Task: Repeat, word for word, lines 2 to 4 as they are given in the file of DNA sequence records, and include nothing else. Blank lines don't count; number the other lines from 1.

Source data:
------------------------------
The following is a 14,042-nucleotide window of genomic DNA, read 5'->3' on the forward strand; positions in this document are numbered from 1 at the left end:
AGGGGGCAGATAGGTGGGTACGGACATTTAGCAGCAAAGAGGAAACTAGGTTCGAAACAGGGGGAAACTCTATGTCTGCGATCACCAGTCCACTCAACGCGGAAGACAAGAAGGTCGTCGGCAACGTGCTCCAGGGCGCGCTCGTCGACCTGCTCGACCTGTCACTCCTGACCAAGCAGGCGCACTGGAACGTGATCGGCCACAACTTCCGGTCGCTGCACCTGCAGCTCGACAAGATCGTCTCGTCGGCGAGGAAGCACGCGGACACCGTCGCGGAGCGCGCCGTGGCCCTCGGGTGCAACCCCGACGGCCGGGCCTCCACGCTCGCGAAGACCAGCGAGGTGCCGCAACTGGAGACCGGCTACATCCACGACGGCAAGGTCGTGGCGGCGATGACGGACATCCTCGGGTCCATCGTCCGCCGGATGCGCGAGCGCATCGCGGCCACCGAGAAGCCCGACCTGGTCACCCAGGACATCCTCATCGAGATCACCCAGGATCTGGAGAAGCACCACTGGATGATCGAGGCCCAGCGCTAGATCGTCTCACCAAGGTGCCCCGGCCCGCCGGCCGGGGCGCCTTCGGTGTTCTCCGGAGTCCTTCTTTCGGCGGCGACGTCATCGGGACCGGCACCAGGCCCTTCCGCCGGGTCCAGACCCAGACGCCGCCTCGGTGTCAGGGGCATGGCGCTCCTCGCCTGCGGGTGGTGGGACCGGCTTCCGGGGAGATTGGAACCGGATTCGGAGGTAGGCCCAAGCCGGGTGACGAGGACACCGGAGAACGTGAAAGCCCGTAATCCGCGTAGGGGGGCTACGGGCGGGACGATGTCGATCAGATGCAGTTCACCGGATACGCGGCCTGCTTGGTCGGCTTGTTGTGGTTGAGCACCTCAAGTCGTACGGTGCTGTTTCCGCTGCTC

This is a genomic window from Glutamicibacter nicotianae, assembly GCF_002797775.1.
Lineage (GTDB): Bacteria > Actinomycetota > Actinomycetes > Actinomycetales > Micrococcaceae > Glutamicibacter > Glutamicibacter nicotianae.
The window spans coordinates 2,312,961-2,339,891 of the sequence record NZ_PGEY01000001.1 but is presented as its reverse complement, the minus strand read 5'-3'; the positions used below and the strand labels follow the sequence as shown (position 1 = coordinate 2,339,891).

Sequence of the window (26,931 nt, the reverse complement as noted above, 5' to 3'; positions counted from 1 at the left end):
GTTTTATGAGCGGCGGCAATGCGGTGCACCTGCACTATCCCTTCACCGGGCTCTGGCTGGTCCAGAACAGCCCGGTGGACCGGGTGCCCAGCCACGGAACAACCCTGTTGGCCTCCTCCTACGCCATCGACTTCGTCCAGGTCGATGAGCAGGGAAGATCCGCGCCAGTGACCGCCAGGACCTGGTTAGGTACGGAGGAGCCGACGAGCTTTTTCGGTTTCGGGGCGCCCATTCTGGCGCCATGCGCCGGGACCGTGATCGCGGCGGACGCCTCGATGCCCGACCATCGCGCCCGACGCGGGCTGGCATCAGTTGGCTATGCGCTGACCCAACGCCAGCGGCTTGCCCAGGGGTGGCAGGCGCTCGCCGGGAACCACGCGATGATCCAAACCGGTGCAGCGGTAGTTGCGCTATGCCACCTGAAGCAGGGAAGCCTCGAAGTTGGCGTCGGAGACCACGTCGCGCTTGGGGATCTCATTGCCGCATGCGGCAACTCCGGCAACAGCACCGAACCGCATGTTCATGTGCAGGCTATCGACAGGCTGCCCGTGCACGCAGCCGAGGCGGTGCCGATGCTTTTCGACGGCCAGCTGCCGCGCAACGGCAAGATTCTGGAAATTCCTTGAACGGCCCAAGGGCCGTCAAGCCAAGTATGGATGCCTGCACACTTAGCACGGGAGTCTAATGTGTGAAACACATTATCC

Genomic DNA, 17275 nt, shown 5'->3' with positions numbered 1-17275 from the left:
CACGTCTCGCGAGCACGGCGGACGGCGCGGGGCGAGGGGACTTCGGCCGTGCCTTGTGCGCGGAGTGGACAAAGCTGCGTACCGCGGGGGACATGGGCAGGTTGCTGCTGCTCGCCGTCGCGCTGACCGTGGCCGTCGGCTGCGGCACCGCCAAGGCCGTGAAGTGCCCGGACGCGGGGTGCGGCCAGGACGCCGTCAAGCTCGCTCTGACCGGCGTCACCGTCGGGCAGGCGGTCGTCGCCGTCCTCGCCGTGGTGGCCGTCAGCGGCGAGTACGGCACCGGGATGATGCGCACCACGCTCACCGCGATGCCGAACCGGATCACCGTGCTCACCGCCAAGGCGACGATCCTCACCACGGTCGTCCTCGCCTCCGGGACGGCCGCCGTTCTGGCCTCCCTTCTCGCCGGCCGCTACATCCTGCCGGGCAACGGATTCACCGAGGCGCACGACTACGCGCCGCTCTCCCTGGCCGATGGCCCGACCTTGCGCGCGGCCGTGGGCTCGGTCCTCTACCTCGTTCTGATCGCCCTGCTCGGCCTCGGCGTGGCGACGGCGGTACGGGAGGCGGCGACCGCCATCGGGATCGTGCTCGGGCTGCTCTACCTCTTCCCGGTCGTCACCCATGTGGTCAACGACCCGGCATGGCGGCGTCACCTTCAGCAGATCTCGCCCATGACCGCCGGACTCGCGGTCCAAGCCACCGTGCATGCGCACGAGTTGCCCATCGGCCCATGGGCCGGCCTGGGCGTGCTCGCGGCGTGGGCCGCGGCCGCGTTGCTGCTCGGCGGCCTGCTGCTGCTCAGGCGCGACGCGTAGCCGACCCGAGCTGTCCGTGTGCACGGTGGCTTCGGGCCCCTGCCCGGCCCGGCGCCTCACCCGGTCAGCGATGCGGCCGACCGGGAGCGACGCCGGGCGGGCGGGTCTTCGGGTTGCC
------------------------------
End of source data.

AGGGGGCAGATAGGTGGGTACGGACATTTAGCAGCAAAGAGGAAACTAGGTTCGAAACAGGGGGAAACTCTATGTCTGCGATCACCAGTCCACTCAACGCGGAAGACAAGAAGGTCGTCGGCAACGTGCTCCAGGGCGCGCTCGTCGACCTGCTCGACCTGTCACTCCTGACCAAGCAGGCGCACTGGAACGTGATCGGCCACAACTTCCGGTCGCTGCACCTGCAGCTCGACAAGATCGTCTCGTCGGCGAGGAAGCACGCGGACACCGTCGCGGAGCGCGCCGTGGCCCTCGGGTGCAACCCCGACGGCCGGGCCTCCACGCTCGCGAAGACCAGCGAGGTGCCGCAACTGGAGACCGGCTACATCCACGACGGCAAGGTCGTGGCGGCGATGACGGACATCCTCGGGTCCATCGTCCGCCGGATGCGCGAGCGCATCGCGGCCACCGAGAAGCCCGACCTGGTCACCCAGGACATCCTCATCGAGATCACCCAGGATCTGGAGAAGCACCACTGGATGATCGAGGCCCAGCGCTAGATCGTCTCACCAAGGTGCCCCGGCCCGCCGGCCGGGGCGCCTTCGGTGTTCTCCGGAGTCCTTCTTTCGGCGGCGACGTCATCGGGACCGGCACCAGGCCCTTCCGCCGGGTCCAGACCCAGACGCCGCCTCGGTGTCAGGGGCATGGCGCTCCTCGCCTGCGGGTGGTGGGACCGGCTTCCGGGGAGATTGGAACCGGATTCGGAGGTAGGCCCAAGCCGGGTGACGAGGACACCGGAGAACGTGAAAGCCCGTAATCCGCGTAGGGGGGCTACGGGCGGGACGATGTCGATCAGATGCAGTTCACCGGATACGCGGCCTGCTTGGTCGGCTTGTTGTGGTTGAGCACCTCAAGTCGTACGGTGCTGTTTCCGCTGCTC

This is a genomic window from Glutamicibacter nicotianae, assembly GCF_002797775.1.
Lineage (GTDB): Bacteria > Actinomycetota > Actinomycetes > Actinomycetales > Micrococcaceae > Glutamicibacter > Glutamicibacter nicotianae.